One top takeaway from a recent conference focused on the need for health systems—not just startups—to adopt an entrepreneurial mindset. “The path to growth will be a roller coaster. Stay the course,” panelists encouraged.
Yet for many health system leaders, making the move to a more modern approach to risk-taking puts them in unfamiliar territory. For these leaders, gaining increased comfort with risk comes with tying risk to mission. However, patient safety should never be placed at risk. Leaders need to embrace risk in terms of how their organizations provide high-quality care to their patients.
Outsourced, remote and tech-enabled care can expand the guardrails of patient safety by applying new modalities that support limited bedside care resources while enhancing access for people beyond the four walls of a facility.
Why risk readiness is a new core competency
As health systems navigate resource constraints and cost challenges in a turbulent environment, adopting an entrepreneurial mindset positions leaders to embrace new opportunities for growth. It leads them to consider outside-the-box opportunities for growth—critical to success in a market where labor shortages and high expenses demand alternative models of care and service. It also gives them the confidence to stay focused on the right investments for their organization, even as well-funded disruptors encroach on their market.
Some health systems—typically large systems—create their own venture capital funds to diversify revenue streams, reduce operational costs or even advance health equity as part of their mission. But risk as it relates to growth doesn’t have to mean putting dollars into startup-like opportunities to see what sticks and what doesn’t. There are numerous opportunities to reevaluate how organizations deliver care and service to ensure better quality and more meaningful experiences.
It’s true that achieving a high level of comfort in outsourcing clinical services has taken time. The prevailing attitude has been, “We need to keep these services in-house to protect the patient experience.”
But at a time when clinical workforce shortages threaten both quality of care and hospital marginsleaders must explore ways to ensure patients receive the right care without putting undue pressure on existing staff. This may mean looking outside the walls of the hospital to put specialized expertise where it is needed most—even remotely—to support optimal outcomes.
Putting an entrepreneurial mindset into action
How can health system leaders most effectively adopt an entrepreneurial mindset and embrace new opportunities for growth? Here are three key considerations.
- Assess where high-touch patient engagement is needed and whether an in-house approach is best. Often when large systems evaluate opportunities for growth, they tend to think, “We’re big enough and smart enough to do this on our own.” That may be true—but do your team members have the time, skills and resources to deliver exceptional service in that functional area every day? In some instances, lack of leadership capacity or expertise may make partnership a better option for investment. For instance, one health system is exploring safer practices for administering high-risk medications at the patient bedside by leveraging virtual nurses to double-check medication administration by in-house staff. This not only enhances patient safety, but also frees up bedside nurses to focus their attention where it is needed most.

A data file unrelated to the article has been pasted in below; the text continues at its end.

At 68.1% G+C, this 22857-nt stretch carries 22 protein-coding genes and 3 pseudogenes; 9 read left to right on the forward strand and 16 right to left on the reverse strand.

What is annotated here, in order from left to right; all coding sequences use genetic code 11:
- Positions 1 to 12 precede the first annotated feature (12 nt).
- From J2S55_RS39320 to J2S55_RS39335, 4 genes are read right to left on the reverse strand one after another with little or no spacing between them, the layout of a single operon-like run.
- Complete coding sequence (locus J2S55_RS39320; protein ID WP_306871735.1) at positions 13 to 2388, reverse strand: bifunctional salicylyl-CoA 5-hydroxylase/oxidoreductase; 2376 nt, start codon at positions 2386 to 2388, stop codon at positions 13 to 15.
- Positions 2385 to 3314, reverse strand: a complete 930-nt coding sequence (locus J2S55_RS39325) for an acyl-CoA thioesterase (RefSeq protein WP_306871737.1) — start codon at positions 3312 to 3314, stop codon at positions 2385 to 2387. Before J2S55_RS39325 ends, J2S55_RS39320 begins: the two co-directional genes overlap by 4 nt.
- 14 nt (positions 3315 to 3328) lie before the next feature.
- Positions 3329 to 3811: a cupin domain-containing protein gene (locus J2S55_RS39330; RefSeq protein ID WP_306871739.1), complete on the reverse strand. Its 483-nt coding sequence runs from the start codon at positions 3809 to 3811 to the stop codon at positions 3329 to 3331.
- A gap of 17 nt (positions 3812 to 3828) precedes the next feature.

- Get comfortable having uncomfortable conversations around who is delivering care, how care is being delivered, and why. One of the reasons tech-enabled disruptors have been so successful in redesigning care experiences around the consumer is that they aren’t afraid to reimagine the care experience from end to end. They aren’t tied to a vision of healthcare service and delivery that legacy organizations like hospitals and health systems find difficult to dismantle—operationally and culturally. To engage teams in objective conversations around care redesign, start with data, but be open to feedback from multiple stakeholders. For example, one large system with multiple hospitals found that one facility could accept intra-hospital transfers in 10 minutes or less 43% of the time, but another facility could do so just 3% of the time. This sparked a series of conversations around what variables led to such a dramatic difference in performance—and what it would take to achieve best-in-class results at both facilities.
- Don’t shy away from “roller-coaster reinvention.” The road to innovation will be characterized by twists and turns and alternating speeds. By centering innovation around ways to reduce friction in the care experience—including at the point of contact—and holding tight to a vision of what you hope to achieve, you will be better able to sustain momentum.
It’s important, too, that leaders keep teams from feeling as if they are in “crisis mode” throughout an innovation project. At one health system that is delivering hospital at home care, an outsourced team of registered nurses monitors the patient, answers patient questions, monitors medications and provides patient education in concert with other on-the-ground care team members. The outsourcing partner then determines the right time to activate a health system nurse based on what the data and patient communication reveal. It’s a care delivery model that ensures best care for patients while innovating. Patients receive exceptional care in the best location for recovery, while health systems create additional care availability within the four walls. This helps prevent nurse burnout while ensuring patients and their families receive the attention and guidance they need.
By incorporating elements of risk that complement a health system’s vision, healthcare leaders can drive a sustainable growth strategy that benefits patients and staff and better positions the organization for the future.